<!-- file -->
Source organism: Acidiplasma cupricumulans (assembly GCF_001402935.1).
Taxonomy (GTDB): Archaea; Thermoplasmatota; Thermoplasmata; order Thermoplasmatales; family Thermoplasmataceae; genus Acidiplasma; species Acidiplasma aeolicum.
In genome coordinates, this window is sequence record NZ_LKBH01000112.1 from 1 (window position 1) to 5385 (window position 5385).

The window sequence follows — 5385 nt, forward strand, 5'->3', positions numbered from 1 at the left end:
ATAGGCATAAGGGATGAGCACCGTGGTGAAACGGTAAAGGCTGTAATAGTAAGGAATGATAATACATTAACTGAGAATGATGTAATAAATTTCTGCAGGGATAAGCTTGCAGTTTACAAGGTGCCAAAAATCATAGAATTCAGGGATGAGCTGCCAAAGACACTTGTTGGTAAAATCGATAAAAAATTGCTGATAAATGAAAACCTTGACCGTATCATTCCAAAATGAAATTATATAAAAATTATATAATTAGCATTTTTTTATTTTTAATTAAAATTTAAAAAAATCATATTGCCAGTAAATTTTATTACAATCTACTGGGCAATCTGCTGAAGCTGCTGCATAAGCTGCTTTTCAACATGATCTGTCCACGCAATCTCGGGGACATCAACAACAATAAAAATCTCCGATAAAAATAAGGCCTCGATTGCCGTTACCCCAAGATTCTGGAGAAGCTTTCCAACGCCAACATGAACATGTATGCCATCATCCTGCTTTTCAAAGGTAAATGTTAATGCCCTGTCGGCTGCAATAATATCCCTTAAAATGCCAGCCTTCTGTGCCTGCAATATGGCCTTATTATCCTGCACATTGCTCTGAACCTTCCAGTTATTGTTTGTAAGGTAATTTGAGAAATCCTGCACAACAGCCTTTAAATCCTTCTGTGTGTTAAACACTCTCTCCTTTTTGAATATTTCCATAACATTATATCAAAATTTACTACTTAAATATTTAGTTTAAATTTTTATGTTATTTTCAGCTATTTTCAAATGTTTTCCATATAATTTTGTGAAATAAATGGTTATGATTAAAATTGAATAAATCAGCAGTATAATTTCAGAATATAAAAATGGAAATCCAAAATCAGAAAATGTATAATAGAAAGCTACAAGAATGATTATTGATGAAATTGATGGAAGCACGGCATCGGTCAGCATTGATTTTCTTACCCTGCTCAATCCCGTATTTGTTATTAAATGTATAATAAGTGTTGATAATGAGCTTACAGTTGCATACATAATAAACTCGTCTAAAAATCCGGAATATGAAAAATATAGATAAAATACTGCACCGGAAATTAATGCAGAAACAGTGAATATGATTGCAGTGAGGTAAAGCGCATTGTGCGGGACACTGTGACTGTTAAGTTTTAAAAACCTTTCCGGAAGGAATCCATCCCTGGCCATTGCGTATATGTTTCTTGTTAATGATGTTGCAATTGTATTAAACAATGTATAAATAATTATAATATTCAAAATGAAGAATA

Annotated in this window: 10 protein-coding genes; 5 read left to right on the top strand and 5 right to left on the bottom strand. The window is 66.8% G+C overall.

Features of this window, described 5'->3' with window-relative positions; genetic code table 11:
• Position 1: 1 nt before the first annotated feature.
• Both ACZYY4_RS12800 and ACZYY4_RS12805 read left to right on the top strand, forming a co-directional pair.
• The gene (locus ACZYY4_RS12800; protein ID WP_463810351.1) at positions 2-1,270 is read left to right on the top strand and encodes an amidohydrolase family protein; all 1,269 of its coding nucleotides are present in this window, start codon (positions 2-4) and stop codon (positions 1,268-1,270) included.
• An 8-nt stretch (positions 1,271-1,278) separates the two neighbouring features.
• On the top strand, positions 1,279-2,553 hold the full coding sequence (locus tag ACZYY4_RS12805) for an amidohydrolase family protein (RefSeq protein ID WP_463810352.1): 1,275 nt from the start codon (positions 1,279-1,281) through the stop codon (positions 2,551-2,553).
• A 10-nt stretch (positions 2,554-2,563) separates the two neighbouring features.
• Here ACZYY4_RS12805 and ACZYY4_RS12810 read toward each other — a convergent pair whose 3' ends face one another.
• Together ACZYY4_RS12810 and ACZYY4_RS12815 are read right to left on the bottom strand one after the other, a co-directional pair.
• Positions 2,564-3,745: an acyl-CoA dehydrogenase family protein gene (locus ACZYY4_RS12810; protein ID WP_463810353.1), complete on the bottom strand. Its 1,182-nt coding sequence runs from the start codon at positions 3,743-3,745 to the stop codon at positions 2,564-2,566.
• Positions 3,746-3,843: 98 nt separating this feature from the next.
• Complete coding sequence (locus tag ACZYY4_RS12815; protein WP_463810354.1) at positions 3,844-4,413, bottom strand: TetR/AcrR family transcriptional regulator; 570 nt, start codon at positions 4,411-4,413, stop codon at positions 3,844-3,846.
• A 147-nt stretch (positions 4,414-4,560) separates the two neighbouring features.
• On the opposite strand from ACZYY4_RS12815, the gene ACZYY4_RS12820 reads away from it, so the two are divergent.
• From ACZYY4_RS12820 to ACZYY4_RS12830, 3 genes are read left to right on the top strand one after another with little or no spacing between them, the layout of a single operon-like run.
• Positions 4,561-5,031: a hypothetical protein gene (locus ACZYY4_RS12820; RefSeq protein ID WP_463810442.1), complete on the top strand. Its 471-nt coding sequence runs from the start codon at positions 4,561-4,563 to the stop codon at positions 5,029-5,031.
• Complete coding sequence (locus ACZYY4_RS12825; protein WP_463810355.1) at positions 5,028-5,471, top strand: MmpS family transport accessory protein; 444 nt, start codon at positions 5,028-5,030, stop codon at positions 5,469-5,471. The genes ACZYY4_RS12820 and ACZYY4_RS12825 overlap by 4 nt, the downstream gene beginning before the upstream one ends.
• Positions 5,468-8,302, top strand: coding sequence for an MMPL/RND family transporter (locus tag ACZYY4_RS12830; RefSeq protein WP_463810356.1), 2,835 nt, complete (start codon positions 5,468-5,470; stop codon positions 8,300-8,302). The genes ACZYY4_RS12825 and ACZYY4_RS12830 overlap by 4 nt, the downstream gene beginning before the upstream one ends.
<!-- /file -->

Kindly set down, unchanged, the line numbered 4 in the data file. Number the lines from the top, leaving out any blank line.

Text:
The window sequence follows — 5385 nt, forward strand, 5'->3', positions numbered from 1 at the left end: